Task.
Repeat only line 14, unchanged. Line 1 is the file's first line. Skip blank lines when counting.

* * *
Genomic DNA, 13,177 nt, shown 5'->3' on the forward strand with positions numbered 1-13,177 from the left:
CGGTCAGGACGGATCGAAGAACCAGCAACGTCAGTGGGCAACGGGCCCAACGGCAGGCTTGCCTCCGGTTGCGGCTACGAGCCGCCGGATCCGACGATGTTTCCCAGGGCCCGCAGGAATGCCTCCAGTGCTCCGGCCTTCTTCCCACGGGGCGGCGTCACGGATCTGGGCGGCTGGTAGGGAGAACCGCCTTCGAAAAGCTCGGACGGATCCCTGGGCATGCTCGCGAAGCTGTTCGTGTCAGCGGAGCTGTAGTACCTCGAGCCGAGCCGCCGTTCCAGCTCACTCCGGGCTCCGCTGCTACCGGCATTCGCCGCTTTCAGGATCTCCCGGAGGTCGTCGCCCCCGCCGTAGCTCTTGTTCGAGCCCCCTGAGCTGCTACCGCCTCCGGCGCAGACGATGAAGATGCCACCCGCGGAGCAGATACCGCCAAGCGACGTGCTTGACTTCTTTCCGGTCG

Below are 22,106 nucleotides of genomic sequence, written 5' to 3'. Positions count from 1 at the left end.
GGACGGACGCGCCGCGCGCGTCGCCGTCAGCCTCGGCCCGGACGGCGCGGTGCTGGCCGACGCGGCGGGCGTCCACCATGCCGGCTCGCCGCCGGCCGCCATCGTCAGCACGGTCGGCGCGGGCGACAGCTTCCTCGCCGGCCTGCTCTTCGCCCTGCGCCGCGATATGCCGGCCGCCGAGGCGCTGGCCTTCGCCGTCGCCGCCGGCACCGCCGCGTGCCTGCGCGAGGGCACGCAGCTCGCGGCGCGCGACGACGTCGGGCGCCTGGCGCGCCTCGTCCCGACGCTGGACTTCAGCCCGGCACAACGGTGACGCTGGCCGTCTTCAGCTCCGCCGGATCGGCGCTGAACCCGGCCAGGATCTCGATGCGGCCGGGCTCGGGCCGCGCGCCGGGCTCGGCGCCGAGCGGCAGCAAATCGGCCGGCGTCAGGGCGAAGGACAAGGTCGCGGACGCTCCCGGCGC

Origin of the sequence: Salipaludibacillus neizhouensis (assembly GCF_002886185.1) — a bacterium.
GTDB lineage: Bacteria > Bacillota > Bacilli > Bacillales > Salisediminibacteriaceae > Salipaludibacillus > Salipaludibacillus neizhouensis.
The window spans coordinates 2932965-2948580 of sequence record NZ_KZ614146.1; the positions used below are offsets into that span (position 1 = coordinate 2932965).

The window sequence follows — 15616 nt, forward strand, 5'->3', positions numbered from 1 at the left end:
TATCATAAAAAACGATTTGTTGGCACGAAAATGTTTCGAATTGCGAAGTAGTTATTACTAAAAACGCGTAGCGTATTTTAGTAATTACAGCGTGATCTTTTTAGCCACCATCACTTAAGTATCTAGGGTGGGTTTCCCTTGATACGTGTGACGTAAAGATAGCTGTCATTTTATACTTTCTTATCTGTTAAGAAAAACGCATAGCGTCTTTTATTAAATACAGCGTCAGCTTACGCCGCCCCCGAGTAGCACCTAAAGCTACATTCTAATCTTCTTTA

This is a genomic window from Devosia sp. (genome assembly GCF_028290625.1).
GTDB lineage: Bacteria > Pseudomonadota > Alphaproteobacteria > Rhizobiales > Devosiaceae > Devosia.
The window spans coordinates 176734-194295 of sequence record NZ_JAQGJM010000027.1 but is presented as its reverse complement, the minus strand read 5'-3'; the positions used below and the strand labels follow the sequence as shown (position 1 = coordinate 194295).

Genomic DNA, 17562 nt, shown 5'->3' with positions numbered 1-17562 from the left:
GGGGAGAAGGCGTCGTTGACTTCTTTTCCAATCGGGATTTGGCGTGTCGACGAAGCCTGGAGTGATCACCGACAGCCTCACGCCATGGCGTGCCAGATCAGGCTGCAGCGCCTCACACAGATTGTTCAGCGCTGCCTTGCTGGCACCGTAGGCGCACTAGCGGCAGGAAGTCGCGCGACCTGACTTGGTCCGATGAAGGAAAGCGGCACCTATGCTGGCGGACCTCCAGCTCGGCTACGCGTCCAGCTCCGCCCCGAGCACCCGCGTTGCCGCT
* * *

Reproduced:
GGGGAGAAGGCGTCGTTGACTTCTTTTCCAATCGGGATTTGGCGTGTCGACGAAGCCTGGAGTGATCACCGACAGCCTCACGCCATGGCGTGCCAGATCAGGCTGCAGCGCCTCACACAGATTGTTCAGCGCTGCCTTGCTGGCACCGTAGGCGCACTAGCGGCAGGAAGTCGCGCGACCTGACTTGGTCCGATGAAGGAAAGCGGCACCTATGCTGGCGGACCTCCAGCTCGGCTACGCGTCCAGCTCCGCCCCGAGCACCCGCGTTGCCGCT